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The Gaudineer Scenic Area, in Randolph County, is a glimpse of what West Virginia’s mountain highlands used to look like. The preservation of the forest was the result of a surveying error and was designated as a scenic area in 1964 by the U.S. Forest Service. It has also been dedicated a National Natural Landmark. The area is used for studies and enjoyment of the undisturbed condition of the forest. Visitors have the opportunity to view the notable virgin red spruce trees that range from 200 to 250 years old. The average red spruce is up to 40-60 feet and 40 inches in diameter. Mixed northern hardwood forest and Balsam Fir are also common.

At 4,445 feet above sea level, Gaudineer Knob, the highest elevation of Shavers Mountain, a ridge of the Alleghenies, is comprised of nearly pure stands of Red Spruce offering habitat to many boreal forest birds. Within the 140 acre region, visitors can find two hiking trails that both span around a half-mile long. The trails offer sights of not only the notable red spruce trees but also cherry, yellow birch, beech, red maple, and sugar maple trees. Other plants and foliage include rhododendron, moosewood, new-growth spruce and birch, ferns, wood sorrel, mosses, wood shamrock, trilliums, and foam flowers.

Dark-eyed Junco

The Gaudineer Scenic Area is also a great place to catch sights of wildlife, especially birds. Because of the acreage and elevation the area supports a habitat of an exceptionally diverse array of boreal forest birds, with nearly 66 breeding species observed over the years with a total species count of about 186.  Nine of the most common breeding birds here include magnolia warblers, solitary vireos, black-throated blue warblers, blackburnian warblers, dark-eyed juncos, winter wrens, black-capped chickadees, golden-crowned kinglets, and chestnut-sided warblers. Early mornings and in the evenings between mid-May and mid-July are the best times to see ample amounts of birds in the area. Besides normal viewing, 22 species of warblers are known to spend the summer months in the area, which is more than any other mountain in the Appalachians. Lastly, Gaudineer is considered one of the few places in North America to view four species of brown-backed thrushes: Hermit, Swainson’s, Wood Thursh, and Veery.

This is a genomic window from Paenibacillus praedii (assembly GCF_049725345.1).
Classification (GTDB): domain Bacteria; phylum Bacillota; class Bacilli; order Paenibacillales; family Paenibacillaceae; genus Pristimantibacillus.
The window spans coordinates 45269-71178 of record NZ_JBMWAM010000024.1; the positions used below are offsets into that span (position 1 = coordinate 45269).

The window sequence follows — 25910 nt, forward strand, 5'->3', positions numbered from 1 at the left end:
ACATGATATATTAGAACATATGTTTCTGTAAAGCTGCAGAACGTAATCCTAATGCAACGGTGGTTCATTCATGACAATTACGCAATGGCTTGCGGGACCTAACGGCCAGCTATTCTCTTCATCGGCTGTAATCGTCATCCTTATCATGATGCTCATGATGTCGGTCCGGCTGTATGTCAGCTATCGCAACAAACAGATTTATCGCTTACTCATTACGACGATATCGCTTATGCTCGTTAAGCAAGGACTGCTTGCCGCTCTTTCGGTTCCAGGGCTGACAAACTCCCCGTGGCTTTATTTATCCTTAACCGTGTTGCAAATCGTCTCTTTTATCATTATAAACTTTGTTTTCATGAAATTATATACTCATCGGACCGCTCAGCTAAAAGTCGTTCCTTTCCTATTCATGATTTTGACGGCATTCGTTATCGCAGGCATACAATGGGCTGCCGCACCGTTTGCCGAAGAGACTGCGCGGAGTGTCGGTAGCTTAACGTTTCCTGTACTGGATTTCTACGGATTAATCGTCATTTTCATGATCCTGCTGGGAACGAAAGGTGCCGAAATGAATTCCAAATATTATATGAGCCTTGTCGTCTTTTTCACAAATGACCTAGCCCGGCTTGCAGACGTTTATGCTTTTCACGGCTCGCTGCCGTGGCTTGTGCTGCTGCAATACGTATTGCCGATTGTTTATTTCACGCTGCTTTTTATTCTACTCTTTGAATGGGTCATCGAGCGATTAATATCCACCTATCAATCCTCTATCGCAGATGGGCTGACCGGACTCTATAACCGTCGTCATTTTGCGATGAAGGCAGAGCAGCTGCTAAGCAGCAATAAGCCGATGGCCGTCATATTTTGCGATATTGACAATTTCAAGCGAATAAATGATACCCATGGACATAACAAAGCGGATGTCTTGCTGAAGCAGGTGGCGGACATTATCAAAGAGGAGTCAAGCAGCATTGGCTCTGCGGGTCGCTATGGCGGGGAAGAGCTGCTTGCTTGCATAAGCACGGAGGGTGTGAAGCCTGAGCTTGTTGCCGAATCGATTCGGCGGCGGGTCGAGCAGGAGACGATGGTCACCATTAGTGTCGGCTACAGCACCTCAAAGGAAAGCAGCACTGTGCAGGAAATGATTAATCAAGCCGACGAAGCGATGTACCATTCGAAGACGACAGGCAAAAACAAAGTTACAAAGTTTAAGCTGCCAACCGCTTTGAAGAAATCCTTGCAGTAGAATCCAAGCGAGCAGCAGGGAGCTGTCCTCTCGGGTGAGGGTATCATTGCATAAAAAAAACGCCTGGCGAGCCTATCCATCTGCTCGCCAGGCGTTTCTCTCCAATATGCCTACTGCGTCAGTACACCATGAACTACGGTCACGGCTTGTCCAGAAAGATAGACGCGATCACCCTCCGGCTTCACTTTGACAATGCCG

Cheat Mountain Salamander

While not visible to most visitors, Gaudineer is also home of the endangered Cheat Mountain Salamander, one of the rare endemic species of the southern Appalachians. The small salamander, black with gold flecking, is found on in these parts of the Allegheny Highlands. Black bear and nocturn West Virginia Flying Squirrel also call this high elevation spruce forest their home.

When headed out for a day of birding be sure to bring a camera and a pair of binoculars. Other items could include water, comfortable walking shoes, and a lunch to enjoy at the many picnic sites. A majority of these trails are relatively flat and the course is an easy hike overall. As for bird watching, due to the many different species, catching sights of local and migrating birds is very common.

To get to the Gaudineer Scenic Area from Elkins travel south on US-250 towards Beverly and Huttonsville. Continue straight for 33 miles on US-250 South. Cross Cheat Bridge and Forest Road 27 will be the next left. In order to get to the Gaudineer Scenic Area from Durbin drive west on US 250 for 4 miles to Forest Road 27, which will be on the right. The coordinates are: 38°37’30.3″N 79°50’30.0″W

Article Credit: Gillian Brooks, West Virginia University